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From: jan richman
Time: 9:46:51 PM
Remote Name: 220.127.116.11
I remember when I first realized as a child that there are a finite amount of sunsets that a person can witness in this life. And I still think about it: when Iím sitting in front of the TV watching a rerun of ďFriendsĒ instead of opening the blinds and gazing out upon the encroaching dusk, Iím actually throwing away one of my limited and unredeemable chances. I figure Jim had 14,672 sunsets. Each one was unique and gorgeous, whether veined with glowing orange clouds, overrun with herds of puffy pink appaloosas, or simply overcast and mum like a cataracted eye that perceives only light and shadow.
Lives may be measured out in moments, countable and quantifiable, but inside each moment is a whorling world of beauty and wisdom and experience that defies calculation.
One night in 1980, during a run-of-the-mill drunken party at our rented, moldy student beach pad on the Balboa peninsula, a thunderstorm broke out. For some reason Jim and I in our infinite wisdom decided to run outside into it and down to the beach, where we climbed up onto one of the deserted lifeguard towers. From that vantage point, dripping wet and thoroughly tanked on rum and diet cokes, we watched the most spectacular lightning show Iíve ever seen. The bright spiderwebs of light broke out across the enormous palette of sky, relentless in their coming, to a soundtrack of almost constant booming that sounded like a giant was marching down the wide strand of seashore toward us. The lightning bursts were huge and ingenious, cracking the blackness in a different spot each time, so that we were riveted there in the pouring rain for an hour at least, drop-jawed, heads whipping back and forth trying to follow the vast cosmic tennis match.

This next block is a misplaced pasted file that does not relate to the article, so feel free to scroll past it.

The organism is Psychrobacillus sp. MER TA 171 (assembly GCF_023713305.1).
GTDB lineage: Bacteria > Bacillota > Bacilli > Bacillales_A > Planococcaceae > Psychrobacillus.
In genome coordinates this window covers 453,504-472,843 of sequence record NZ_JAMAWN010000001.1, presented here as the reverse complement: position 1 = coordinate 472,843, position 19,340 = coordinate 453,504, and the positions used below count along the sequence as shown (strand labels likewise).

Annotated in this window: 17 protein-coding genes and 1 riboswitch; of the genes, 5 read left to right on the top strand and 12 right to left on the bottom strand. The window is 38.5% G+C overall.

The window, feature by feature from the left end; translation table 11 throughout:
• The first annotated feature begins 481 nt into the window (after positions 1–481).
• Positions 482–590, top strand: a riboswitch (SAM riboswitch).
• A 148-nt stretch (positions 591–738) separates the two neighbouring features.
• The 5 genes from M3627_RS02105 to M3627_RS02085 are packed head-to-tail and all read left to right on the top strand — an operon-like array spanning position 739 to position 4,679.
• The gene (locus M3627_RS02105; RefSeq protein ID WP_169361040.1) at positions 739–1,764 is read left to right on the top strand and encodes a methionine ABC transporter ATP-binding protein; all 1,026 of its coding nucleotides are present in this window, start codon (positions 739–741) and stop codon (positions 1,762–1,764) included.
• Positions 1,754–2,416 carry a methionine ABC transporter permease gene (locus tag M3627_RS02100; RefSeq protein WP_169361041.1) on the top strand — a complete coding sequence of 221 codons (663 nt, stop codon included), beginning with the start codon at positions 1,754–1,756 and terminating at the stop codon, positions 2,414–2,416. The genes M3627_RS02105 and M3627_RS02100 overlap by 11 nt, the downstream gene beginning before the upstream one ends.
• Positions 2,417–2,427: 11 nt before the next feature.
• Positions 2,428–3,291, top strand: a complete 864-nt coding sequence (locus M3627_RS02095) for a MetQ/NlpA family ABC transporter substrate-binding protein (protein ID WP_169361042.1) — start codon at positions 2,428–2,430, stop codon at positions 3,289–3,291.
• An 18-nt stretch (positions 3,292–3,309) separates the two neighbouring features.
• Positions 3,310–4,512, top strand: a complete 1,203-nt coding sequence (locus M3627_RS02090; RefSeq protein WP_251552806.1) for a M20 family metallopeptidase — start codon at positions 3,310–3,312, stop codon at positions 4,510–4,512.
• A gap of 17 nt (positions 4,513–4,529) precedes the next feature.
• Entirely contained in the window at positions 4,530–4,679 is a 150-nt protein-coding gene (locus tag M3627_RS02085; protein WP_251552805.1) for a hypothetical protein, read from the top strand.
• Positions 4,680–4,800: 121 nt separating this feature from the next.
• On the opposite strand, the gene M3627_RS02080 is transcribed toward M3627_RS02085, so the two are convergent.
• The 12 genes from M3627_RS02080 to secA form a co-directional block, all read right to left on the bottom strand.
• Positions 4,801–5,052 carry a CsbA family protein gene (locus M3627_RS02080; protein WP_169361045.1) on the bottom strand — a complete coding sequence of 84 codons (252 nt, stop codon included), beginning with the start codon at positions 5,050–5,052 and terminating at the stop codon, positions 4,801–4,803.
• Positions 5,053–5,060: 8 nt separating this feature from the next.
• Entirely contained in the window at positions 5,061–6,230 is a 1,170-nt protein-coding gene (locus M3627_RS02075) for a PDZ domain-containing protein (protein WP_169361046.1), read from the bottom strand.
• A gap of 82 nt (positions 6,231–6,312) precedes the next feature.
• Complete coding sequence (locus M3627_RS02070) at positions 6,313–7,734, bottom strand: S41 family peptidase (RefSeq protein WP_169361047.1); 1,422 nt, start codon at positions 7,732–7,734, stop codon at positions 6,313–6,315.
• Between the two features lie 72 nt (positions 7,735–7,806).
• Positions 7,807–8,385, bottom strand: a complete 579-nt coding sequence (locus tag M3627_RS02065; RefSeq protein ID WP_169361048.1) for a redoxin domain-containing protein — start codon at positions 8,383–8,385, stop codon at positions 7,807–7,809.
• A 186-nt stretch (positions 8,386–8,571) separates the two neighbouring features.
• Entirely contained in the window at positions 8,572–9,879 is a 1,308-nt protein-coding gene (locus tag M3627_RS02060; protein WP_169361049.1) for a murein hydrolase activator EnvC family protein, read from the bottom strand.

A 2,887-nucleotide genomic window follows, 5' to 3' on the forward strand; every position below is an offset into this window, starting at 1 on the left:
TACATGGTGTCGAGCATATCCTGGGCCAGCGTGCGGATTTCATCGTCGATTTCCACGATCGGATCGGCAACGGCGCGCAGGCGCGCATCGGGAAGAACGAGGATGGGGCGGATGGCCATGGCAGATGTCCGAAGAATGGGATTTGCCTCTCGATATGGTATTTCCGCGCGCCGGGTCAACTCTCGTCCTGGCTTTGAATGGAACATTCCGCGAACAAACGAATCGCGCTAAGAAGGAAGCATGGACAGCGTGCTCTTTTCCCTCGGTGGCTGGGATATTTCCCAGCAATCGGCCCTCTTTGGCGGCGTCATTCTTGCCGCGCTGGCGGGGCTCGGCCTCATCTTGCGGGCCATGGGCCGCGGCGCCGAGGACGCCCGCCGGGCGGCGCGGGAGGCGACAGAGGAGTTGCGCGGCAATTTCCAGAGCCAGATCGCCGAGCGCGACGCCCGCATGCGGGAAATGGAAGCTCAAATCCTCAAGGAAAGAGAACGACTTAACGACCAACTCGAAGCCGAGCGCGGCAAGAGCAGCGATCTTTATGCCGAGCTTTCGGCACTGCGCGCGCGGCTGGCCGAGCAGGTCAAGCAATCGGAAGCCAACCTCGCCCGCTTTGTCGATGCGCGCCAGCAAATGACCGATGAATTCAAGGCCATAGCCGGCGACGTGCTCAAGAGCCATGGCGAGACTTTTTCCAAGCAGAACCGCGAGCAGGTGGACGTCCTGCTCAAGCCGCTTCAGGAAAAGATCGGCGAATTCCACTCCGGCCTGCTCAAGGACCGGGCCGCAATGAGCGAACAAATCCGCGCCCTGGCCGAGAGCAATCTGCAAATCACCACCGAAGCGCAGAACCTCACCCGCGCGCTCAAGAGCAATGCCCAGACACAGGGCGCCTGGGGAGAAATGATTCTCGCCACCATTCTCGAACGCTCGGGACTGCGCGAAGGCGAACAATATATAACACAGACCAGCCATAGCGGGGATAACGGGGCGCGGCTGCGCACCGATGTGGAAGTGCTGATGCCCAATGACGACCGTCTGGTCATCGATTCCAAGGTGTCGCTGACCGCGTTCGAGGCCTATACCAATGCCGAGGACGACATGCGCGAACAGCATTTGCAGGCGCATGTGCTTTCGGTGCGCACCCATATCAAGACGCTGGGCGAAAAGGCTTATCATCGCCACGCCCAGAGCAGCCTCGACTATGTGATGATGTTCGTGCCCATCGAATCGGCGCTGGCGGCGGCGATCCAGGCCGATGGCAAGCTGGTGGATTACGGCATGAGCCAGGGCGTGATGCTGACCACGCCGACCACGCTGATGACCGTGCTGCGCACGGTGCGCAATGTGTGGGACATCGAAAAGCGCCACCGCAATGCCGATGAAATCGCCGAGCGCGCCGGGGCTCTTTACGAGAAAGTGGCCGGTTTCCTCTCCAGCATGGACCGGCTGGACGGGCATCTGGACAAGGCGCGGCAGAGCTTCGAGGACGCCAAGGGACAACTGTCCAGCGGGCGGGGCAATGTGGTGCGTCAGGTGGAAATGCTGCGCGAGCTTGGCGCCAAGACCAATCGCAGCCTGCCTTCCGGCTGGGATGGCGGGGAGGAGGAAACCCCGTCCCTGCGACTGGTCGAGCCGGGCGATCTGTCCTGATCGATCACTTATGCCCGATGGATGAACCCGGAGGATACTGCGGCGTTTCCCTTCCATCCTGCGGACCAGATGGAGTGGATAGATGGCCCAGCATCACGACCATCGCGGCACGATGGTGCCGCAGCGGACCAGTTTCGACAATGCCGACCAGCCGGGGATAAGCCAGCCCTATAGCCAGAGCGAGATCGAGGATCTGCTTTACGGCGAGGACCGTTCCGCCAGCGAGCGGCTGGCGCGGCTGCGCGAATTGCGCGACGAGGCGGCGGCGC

A couple of years ago I asked Jim if he remembered that night. He didnít even let me finish the question before he answered, ďDuh!Ē He didnít find it at all strange that we would both recall in perfectly lucid detail, despite our sodden state at the time, a certain thunder-and-lightning shower from 20 years before. Jim had an unbelievable capacity, a deep store of beautiful moments -- and an uncanny talent for recognizing the still point at the center of a squall.